20 Money Idioms Explained to English as a Second Language Learners
Idioms definitely make up one of the most difficult English topics for students of English as a Second Language.
This is because English as a Second Language learners often cannot understand idioms or idiomatic expressions.
Idioms have meanings that are far removed from their literal definitions.
To make things more complicated for English as a Second Language learners, idioms are very common in the English language.
It is said that there are more or less 25,000 idioms in English.
Below are just 20 idioms that refer to money, with so many more out there.
English as a Second Language learners may want to take time to understand and remember these idioms because they are very commonly used when people talk about money.
1. Born With A Silver Spoon in One`s Mouth
The idiom born with a silver spoon in one’s mouth means to be born rich. People born with a silver spoon in their mouth are usually children of wealthy parents who can give their kids comfortable lives.
She was born with a silver spoon in her mouth. By the time she was born, her parents were already self-made millionaires.
2. Bread and Butter
The idiom bread and butter refers to one’s source of income. A person makes bread and butter with his or her jobs, businesses or other sources of earnings.
Writing is her bread and butter. She feeds and sends her kid to school with her earnings from writing online.
3. Break the Bank
An idiom that can mean to use up all of one’s money is break the bank. This idiom can also mean to win all the money at a gambling table.
The mother broke the bank and used up all her money in luckless gambling.
4. Bring Home the Bacon
Bring home the bacon is an idiom that stands for earning a salary. This idiom specifically suggests that the salary would be used to support a family.
I work on weekends and holidays to bring home the bacon.
5. Cash in One’s Chips
The idiom cash in one’s chips implies selling something. This idiom particularly states that the proceeds from the sale would be used for another thing.
Footloose, he cashed in his chips and went on a world tour.
6. Foot the Bill
Foot the bill is an idiom that means to pay for the fees.
I will help my daughter foot the bill of her college education.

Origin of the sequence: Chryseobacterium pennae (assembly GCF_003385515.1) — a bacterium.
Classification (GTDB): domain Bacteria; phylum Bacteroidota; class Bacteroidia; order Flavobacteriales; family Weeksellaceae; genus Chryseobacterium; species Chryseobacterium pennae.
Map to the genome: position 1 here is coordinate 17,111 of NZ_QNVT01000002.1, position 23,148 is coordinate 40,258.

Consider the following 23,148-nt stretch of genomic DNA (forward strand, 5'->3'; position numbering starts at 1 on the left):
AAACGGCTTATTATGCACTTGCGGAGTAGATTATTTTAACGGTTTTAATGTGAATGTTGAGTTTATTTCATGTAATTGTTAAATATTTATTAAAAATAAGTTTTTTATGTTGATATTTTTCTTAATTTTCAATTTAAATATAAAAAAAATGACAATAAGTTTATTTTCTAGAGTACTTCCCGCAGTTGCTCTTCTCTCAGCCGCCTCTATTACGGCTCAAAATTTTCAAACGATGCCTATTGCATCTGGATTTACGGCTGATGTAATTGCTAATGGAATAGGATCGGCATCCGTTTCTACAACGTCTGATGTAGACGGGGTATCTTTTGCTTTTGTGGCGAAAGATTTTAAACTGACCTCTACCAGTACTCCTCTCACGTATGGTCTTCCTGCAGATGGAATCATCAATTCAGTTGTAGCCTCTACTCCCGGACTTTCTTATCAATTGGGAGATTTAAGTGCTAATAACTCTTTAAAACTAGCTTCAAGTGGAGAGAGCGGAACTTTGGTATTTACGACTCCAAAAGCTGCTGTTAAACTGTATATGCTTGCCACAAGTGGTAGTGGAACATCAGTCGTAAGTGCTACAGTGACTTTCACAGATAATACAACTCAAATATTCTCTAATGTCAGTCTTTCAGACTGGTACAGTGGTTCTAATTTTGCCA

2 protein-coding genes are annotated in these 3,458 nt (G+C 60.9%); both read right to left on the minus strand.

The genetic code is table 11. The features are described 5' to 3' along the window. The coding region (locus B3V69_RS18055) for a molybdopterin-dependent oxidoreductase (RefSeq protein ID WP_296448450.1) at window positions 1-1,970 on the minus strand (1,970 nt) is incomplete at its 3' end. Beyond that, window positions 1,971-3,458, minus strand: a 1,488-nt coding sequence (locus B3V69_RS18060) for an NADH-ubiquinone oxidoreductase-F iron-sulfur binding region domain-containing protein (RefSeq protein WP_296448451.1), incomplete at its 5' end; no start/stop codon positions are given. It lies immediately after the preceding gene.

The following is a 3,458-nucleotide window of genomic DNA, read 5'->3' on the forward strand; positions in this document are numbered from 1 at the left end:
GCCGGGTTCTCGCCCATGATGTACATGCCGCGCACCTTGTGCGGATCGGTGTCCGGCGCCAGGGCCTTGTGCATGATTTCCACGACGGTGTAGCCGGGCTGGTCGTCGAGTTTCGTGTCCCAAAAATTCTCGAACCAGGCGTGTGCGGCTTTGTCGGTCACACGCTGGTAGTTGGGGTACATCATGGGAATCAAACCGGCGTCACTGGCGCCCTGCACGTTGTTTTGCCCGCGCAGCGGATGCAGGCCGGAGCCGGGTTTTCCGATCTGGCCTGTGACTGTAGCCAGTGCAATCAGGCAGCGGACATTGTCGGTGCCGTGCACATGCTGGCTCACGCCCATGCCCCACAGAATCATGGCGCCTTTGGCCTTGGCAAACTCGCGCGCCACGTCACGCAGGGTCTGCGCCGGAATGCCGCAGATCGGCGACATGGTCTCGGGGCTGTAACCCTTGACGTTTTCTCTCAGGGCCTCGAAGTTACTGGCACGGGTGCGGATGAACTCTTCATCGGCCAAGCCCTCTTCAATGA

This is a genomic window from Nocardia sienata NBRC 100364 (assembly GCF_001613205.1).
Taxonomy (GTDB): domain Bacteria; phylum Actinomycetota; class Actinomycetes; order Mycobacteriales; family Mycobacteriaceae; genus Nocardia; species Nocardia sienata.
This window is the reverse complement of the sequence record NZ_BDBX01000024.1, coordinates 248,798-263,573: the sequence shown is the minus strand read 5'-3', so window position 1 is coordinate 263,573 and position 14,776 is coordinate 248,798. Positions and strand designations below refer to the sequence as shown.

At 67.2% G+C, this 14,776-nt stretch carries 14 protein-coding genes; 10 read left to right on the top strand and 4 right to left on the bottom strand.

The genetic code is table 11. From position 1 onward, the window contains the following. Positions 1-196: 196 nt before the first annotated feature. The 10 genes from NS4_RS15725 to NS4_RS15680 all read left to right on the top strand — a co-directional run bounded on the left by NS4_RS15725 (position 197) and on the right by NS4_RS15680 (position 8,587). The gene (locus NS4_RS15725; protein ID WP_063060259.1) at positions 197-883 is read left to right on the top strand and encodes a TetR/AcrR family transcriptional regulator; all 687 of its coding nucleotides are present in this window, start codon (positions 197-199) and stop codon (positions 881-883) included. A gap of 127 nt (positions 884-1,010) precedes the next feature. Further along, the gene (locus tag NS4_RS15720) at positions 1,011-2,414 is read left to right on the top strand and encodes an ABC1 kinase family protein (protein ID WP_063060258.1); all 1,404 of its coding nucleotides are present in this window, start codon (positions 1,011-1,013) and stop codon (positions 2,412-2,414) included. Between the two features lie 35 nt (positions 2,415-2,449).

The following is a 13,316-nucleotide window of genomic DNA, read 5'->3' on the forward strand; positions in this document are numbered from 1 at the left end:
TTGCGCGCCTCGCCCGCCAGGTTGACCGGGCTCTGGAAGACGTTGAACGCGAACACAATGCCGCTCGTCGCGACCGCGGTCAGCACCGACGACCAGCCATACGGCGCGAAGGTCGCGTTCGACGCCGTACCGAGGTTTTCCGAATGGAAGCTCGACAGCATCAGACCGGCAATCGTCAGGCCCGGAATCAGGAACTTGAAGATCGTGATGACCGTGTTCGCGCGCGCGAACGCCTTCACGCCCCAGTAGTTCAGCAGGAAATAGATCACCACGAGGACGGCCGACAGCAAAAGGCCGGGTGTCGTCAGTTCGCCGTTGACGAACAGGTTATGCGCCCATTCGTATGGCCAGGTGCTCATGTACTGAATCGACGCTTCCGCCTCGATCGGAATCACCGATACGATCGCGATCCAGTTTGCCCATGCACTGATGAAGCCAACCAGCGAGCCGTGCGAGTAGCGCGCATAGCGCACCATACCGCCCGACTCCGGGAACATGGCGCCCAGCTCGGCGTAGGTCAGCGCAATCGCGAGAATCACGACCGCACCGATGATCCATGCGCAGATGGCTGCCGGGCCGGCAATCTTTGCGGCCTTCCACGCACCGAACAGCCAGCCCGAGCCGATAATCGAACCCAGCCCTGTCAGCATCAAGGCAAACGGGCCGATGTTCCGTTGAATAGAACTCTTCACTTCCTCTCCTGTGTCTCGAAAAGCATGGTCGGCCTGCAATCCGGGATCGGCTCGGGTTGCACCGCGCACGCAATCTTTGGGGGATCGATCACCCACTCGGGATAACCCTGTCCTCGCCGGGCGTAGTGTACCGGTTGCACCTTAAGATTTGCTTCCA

7. From Rags to Riches
An idiom that represents from poverty to prosperity is from rags to riches.
She went from rags to riches with pure hardwork.
8. Get a Run for One’s Money
The idiom get a run for one’s money denotes receiving a challenge. This idiom can also mean getting what one rightfully deserves.
Our big company is getting a run for its money from the small-sized yet innovative competitor.
9. Have Sticky Fingers
Have sticky fingers is an idiom that means to be a shoplifter, pickpocket or a thief.
Keep an eye on your belongings. He has sticky fingers and might get your things when you’re not looking.
10. Head Over Heels in Debt
When somebody is described with the idiom head over heels in debt, then he or she owes so much money or is saddled with debt.
She became completely broke – head over heels in debt – when she lost her job and remained unemployed for a few months.
11. Keep the Wolf from the Door
The idiom keep the wolf from the door connotes having money that is enough to support basic needs. This idiom also suggests that the money cannot cover excesses or luxury.
While my job gives out a salary that is just enough to keep the wolf from the door, I am still thankful I have it.
12. Live from Hand to Mouth
Live from hand to mouth is another idiom that insinuates living on very little money.
We have to live from hand to mouth to last these tough times.
13. Pay a King’s Ransom and Pay an Arm and a Leg
The idiomatic expressions pay a king’s ransom and pay an arm and a leg both mean to pay dearly for something. The amount used to pay for something is very high, somehow unreasonable.
I paid an arm and a leg to give her a party but it was worth it. She had tons of fun!
14. Penny Pincher
The idiom penny pincher refers to someone who is overly conscious about money, even very small amounts of money.
My brother is a penny pincher. He does not want to spend anything for his family.
15. Penny-wise and Pound Foolish
Penny-wise and pound foolish is an idiom that may be similar but still different from the previous idiom penny pincher. This idiom means being careful in handling small amounts but careless in dealing with large amounts.
The old man is penny-wise and pound foolish. He scrimps on foods but indulges in travels.
16. Pick up the Tab/Check
Pick up the tab/check is an idiom that is similar to foot the bill. This idiom means to pay for the bill or the expense.
He picked up the tab for tonight’s dinner. He just got promoted and his paycheck will be raised three-folds.
17. Pour Money down the Drain
The idiom pour money down the drain connotes misusing or throwing away money.
Our company has money down the drain with its investments in the bankrupt firm.
18. Put in One’s Two Cents
To put in one’s two cents is to give one’s comments. This idiom is often used to state that the comments are only a personal opinion.
I would like to put in my two cents during the discussions.
19. Put One’s Money Where One’s Mouth Is
When a person is asked to put one’s money where one’s mouth is, then that person is challenged to stop talking about something and to actually start acting.
I have to put my money where my mouth is and start building this business I have always talked about with my friends.
20. Take a Beating
An idiom that means to lose so much money is take a beating.
We took a beating during the times we were unemployed. Now, we’ve learned to save enough money to cover hard times.
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